Next, focus on the idea of self-love and let it erase negative thoughts. Think about the ways you’ve been judging yourself, with the narratives coming up that your mind may create.

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Give yourself unconditional love and release judgment. Take your time meditating on this because you matter. This is particularly important if you had a bad day.

Check out this article for more on how to get started with a meditation practice.

4. Do Child’s Pose

Yoga Outlet says:

“Child’s Pose is a simple way to calm your mind, slow your breath, and restore a feeling of peace and safety. Practicing the pose before bedtime can help to release the worries of the day. Practicing in the morning can you help transition from sleeping to waking.”[4]

When you do Child’s Pose, it can be between difficult positions in yoga, or it can be anytime you feel you need a rest. It helps you recover from difficulties and relax the mind.

It also has the physical health benefits of elongating your back, opening your hips, and helping with digestion[5].

To do Child’s Pose, rest your buttocks back on your feet, knees on the floor. Elongate your body over your knees with both arms extended or tucked back, with head and neck resting on the floor[6].

Had a bad day? Try Child's Pose.

     

    Do this pose as a gift to yourself. You are allowing yourself to heal, rest, get time for yourself, recover, and recharge. When you’ve had a bad day, it’s there waiting for you.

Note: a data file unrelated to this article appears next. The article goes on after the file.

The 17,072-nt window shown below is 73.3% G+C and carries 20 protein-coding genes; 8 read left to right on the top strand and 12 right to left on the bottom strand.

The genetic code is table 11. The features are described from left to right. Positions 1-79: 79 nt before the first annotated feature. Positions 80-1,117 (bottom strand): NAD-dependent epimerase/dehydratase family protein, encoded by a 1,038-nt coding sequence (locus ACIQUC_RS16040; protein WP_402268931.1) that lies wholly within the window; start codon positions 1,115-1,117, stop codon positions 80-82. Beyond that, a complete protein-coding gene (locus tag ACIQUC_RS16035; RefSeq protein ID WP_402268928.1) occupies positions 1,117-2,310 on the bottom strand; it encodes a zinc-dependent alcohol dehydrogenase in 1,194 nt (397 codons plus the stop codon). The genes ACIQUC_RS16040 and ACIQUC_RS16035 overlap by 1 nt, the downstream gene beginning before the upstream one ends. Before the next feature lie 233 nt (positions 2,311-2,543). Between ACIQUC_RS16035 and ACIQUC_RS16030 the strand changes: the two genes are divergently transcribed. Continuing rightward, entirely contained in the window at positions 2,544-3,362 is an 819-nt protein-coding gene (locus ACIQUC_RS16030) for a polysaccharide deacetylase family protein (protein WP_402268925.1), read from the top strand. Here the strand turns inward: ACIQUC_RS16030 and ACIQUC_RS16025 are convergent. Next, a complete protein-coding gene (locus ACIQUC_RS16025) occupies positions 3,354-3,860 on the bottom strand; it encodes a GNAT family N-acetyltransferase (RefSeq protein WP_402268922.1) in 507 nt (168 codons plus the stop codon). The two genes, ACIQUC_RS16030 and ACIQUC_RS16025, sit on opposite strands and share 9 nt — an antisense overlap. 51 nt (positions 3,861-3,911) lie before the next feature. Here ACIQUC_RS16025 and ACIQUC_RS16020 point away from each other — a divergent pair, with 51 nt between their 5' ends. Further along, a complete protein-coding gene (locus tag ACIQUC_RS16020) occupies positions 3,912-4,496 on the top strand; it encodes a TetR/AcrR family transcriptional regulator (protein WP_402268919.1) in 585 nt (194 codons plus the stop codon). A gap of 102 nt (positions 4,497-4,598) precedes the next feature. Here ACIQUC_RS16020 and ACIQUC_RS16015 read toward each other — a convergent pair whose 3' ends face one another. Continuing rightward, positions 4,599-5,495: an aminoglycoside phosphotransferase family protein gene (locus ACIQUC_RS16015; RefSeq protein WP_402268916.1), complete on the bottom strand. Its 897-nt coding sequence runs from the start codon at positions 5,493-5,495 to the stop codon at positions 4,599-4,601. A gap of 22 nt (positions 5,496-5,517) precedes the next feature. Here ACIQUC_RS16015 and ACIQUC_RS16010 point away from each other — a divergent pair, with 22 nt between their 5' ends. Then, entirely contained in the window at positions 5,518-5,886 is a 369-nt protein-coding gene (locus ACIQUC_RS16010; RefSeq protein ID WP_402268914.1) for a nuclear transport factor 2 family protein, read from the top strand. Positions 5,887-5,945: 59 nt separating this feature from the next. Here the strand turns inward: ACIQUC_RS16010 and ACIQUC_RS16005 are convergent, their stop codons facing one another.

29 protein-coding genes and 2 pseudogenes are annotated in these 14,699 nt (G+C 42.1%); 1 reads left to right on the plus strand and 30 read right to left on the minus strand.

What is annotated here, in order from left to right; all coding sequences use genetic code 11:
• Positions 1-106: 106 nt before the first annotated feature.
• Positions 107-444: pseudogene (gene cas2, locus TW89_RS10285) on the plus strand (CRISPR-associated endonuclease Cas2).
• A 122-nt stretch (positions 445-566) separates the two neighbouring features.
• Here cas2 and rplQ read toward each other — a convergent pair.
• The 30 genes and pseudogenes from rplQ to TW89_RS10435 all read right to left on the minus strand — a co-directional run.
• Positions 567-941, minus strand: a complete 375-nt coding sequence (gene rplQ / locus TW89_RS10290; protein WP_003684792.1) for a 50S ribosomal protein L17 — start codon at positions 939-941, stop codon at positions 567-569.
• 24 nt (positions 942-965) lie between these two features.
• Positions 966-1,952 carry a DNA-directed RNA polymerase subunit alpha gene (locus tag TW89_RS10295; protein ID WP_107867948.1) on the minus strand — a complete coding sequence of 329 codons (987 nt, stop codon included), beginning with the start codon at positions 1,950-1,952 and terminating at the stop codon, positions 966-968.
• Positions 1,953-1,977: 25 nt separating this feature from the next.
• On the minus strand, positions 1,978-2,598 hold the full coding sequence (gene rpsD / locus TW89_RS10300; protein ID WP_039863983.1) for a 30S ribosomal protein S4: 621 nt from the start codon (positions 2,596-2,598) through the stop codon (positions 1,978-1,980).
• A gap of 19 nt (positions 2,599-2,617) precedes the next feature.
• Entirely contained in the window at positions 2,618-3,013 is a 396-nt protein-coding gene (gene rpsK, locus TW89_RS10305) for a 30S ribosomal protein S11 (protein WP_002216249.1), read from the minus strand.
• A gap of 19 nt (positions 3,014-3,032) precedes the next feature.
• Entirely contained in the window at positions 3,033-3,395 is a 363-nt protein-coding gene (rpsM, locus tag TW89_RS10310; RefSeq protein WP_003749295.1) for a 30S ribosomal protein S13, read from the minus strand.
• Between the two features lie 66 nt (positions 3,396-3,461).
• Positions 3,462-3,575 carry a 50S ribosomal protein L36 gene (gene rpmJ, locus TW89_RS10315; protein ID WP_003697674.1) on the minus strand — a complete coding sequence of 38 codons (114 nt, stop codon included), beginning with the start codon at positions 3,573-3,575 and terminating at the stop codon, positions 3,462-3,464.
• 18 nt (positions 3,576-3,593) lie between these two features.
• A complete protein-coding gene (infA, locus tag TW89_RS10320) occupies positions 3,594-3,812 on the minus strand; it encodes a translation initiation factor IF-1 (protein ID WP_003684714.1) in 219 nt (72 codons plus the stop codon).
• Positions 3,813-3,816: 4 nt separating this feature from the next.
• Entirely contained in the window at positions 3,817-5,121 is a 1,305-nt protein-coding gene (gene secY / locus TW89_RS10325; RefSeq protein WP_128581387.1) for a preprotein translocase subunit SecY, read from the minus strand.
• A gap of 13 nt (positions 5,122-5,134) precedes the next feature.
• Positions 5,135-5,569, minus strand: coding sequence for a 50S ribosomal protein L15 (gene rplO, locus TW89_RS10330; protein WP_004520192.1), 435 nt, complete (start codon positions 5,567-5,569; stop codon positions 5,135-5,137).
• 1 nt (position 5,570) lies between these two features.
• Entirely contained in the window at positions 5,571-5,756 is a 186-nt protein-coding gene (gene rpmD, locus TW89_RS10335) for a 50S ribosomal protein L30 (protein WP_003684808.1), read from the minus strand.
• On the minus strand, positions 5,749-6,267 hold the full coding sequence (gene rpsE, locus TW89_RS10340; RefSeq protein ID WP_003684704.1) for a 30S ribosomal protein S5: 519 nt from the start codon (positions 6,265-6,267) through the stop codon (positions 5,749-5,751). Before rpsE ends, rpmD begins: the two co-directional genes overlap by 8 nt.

5. Try Positive Self-Talk

    Engage in positive self-talk. This is essentially choosing your thoughts.

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    When you have a negative thought, such as “I can’t do this,” replace it consciously with the thought “I can do this.” Give yourself positive affirmations to help with this.

    Negative self-talk fits into four general categories: personalizing or blaming yourself, magnifying or only focusing on the negative, catastrophizing or expecting the worst to happen, and polarizing or only seeing back and white[7].

    When you stop blaming yourself for everything and start focusing on the positive, expecting things to work out, and seeing the areas of grey in life, you reverse these negative mindsets and engage in positive self-talk.

    When you speak words of kindness to yourself, your brain responds with a more positive attitude. That attitude will affect everything you do. It’s how you take care of yourself if you had a bad day.

    Check in with yourself to know when you are having negative self-talk. Are you seeing patterns? When did they start to become a problem? Are you able to turn these thoughts around?

    6. Use Coping Skills and Take a Break